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Sunday, February 11, 2018

Matchbox Labels Of Japan - Part 3

Here's another edition of matchbox labels that were made in Japan for both the Japanese market and/or the international market.

Some of these suckers are from the 1880s on up, and possess striking artwork (ha-ha), which is what garnered my attention in the first place.

I previously documented some matchbox labels HERE and HERE- in no particular order except that they were what I found first.

Today, our mix includes angels and animals. Oh... and of course, whimsy. Love me some whimsy.

There's no reason for me presenting these Japanese matchbox labels, suffice to say that they feature cool art with nonsensical themes... and, they are easy to create.

On Saturday, I spent about four hours shoveling snow - about four inches from Friday night and another three or four from Saturday. I have what amounts to a six-car driveway - so plenty of snow... heavy snow.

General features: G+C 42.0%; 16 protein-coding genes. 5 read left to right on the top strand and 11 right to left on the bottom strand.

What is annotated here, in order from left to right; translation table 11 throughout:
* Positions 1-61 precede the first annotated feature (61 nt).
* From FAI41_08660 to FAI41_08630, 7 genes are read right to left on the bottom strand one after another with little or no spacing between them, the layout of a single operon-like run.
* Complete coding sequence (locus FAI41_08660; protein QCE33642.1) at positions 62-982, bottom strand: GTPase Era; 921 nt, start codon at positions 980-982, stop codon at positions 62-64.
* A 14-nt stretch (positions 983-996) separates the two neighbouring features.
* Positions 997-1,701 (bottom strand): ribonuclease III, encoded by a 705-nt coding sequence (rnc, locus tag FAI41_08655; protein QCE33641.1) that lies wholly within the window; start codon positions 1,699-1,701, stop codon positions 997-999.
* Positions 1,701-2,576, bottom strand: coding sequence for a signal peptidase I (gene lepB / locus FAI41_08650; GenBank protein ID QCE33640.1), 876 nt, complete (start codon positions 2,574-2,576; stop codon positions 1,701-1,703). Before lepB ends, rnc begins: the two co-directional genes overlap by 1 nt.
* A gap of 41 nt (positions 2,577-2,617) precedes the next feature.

Plus we had an outdoor hockey game for the kids, and there was shoveling there at this homemade rink we set up yearly in a park about 30-minutes drive away. It's a free hockey league for kids who just want to play hockey without all the drama involved in the more "professional" hockey atmosphere where even the parents of house league kids think their progeny is the next Great One.

Free hockey? Sure, the OPHL... for ages six to 12. We separate the kids by skill level, and ensure via three minute shifts that they play kids of equal skills - boys and girls together. The only catch is that every family is responsible for selling $60 worth of raffle tickets per kid for the end of year banquet, where we dole out some neat prizes. Hudson won a box of Freezies last year... which was great, but I really wanted that 43-inch TV. Yeah... cool prizes like that... autographed hockey sticks, or basketball tickets...

We play outdoors at a city run rink, usually, but when we have to do make up games for those days when it's too cold, or too warm, we go to the homemade rink.

All I can tell you as a parent-volunteer, is that the kids and parents are involved and have fun.

That's why I need an easy blog re: Japanese matchbox labels from the 1880's on up.

If there is real data on this topic, I can't find it.

In all cases, the artwork on the matchbox labels says the product was "Made In Japan", or has a Japanese matchmaking company name, which is why I classify them as Japanese.

Some of these products appear to be destined to Japan, to China, and to places where English is the native language - hence the need to state where they are from.